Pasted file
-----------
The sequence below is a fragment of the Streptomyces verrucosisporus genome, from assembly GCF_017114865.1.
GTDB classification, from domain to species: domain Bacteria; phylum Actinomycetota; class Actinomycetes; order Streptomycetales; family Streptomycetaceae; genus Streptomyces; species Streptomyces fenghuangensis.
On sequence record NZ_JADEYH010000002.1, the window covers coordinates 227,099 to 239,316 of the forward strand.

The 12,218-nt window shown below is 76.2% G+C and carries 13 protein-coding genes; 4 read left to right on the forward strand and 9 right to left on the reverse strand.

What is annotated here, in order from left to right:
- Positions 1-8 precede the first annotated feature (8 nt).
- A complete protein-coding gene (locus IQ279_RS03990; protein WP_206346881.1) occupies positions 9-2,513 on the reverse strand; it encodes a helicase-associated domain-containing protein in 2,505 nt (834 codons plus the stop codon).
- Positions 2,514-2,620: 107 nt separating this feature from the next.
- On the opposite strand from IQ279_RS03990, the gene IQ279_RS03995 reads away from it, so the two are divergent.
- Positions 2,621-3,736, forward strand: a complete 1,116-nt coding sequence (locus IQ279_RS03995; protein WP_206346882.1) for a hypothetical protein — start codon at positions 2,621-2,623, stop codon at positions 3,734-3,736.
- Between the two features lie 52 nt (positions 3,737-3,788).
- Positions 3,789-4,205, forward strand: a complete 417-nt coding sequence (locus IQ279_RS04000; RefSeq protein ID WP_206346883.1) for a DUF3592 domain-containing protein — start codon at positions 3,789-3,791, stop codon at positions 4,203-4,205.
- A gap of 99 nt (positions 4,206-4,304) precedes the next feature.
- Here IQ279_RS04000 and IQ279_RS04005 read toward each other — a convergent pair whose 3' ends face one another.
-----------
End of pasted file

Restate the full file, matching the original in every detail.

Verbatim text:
The sequence below is a fragment of the Streptomyces verrucosisporus genome, from assembly GCF_017114865.1.
GTDB classification, from domain to species: domain Bacteria; phylum Actinomycetota; class Actinomycetes; order Streptomycetales; family Streptomycetaceae; genus Streptomyces; species Streptomyces fenghuangensis.
On sequence record NZ_JADEYH010000002.1, the window covers coordinates 227,099 to 239,316 of the forward strand.

The 12,218-nt window shown below is 76.2% G+C and carries 13 protein-coding genes; 4 read left to right on the forward strand and 9 right to left on the reverse strand.

What is annotated here, in order from left to right:
- Positions 1-8 precede the first annotated feature (8 nt).
- A complete protein-coding gene (locus IQ279_RS03990; protein WP_206346881.1) occupies positions 9-2,513 on the reverse strand; it encodes a helicase-associated domain-containing protein in 2,505 nt (834 codons plus the stop codon).
- Positions 2,514-2,620: 107 nt separating this feature from the next.
- On the opposite strand from IQ279_RS03990, the gene IQ279_RS03995 reads away from it, so the two are divergent.
- Positions 2,621-3,736, forward strand: a complete 1,116-nt coding sequence (locus IQ279_RS03995; protein WP_206346882.1) for a hypothetical protein — start codon at positions 2,621-2,623, stop codon at positions 3,734-3,736.
- Between the two features lie 52 nt (positions 3,737-3,788).
- Positions 3,789-4,205, forward strand: a complete 417-nt coding sequence (locus IQ279_RS04000; RefSeq protein ID WP_206346883.1) for a DUF3592 domain-containing protein — start codon at positions 3,789-3,791, stop codon at positions 4,203-4,205.
- A gap of 99 nt (positions 4,206-4,304) precedes the next feature.
- Here IQ279_RS04000 and IQ279_RS04005 read toward each other — a convergent pair whose 3' ends face one another.